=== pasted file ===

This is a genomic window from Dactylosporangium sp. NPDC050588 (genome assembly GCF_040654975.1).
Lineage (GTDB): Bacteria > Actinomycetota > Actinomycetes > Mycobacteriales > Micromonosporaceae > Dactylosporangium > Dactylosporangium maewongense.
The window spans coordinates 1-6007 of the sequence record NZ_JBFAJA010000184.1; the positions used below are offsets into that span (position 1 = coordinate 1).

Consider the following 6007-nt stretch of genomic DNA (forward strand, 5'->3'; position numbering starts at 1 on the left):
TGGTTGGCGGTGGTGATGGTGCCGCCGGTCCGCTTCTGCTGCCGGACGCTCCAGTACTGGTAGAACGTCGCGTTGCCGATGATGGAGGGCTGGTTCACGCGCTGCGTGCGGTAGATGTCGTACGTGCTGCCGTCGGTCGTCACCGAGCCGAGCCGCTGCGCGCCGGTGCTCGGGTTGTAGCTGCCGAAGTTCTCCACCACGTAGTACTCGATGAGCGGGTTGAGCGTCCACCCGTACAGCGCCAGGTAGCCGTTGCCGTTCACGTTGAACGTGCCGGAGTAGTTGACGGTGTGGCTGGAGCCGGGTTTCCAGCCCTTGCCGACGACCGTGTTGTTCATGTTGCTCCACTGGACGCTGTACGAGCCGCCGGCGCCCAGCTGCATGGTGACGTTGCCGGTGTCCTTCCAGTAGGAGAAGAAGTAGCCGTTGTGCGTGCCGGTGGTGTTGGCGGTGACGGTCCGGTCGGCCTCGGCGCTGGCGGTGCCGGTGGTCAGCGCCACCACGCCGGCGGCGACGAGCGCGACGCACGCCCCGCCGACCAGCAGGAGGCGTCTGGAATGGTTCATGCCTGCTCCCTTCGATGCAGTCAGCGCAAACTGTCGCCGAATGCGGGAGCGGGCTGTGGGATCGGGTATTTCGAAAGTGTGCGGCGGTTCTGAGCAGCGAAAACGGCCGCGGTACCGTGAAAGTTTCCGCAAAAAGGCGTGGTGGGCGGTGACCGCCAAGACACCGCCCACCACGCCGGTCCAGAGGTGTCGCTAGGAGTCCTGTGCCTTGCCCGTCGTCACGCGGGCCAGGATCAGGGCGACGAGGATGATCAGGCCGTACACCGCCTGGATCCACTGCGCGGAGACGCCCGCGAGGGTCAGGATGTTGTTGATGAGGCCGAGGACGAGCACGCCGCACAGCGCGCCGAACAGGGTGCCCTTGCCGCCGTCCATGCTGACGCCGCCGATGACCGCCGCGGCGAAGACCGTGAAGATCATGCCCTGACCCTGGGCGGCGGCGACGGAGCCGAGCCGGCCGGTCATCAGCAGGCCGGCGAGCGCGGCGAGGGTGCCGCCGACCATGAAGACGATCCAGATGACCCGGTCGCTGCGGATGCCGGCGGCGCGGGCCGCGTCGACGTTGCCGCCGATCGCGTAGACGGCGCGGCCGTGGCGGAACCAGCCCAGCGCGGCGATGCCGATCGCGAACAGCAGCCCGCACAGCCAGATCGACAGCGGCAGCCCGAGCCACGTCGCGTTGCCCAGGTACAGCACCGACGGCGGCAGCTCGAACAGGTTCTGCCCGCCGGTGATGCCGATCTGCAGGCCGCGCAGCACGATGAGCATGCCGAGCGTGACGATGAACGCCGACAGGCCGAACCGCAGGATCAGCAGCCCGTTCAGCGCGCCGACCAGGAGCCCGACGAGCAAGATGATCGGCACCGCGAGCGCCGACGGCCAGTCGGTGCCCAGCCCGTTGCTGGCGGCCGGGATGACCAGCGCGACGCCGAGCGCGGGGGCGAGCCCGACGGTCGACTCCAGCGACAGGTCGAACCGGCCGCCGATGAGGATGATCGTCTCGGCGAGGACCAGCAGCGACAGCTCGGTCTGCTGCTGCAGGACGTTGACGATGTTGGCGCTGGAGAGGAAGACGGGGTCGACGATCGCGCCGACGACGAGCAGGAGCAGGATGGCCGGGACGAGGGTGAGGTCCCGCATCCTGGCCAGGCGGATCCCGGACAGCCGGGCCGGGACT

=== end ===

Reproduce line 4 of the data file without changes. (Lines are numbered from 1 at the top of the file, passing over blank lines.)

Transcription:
Consider the following 6007-nt stretch of genomic DNA (forward strand, 5'->3'; position numbering starts at 1 on the left):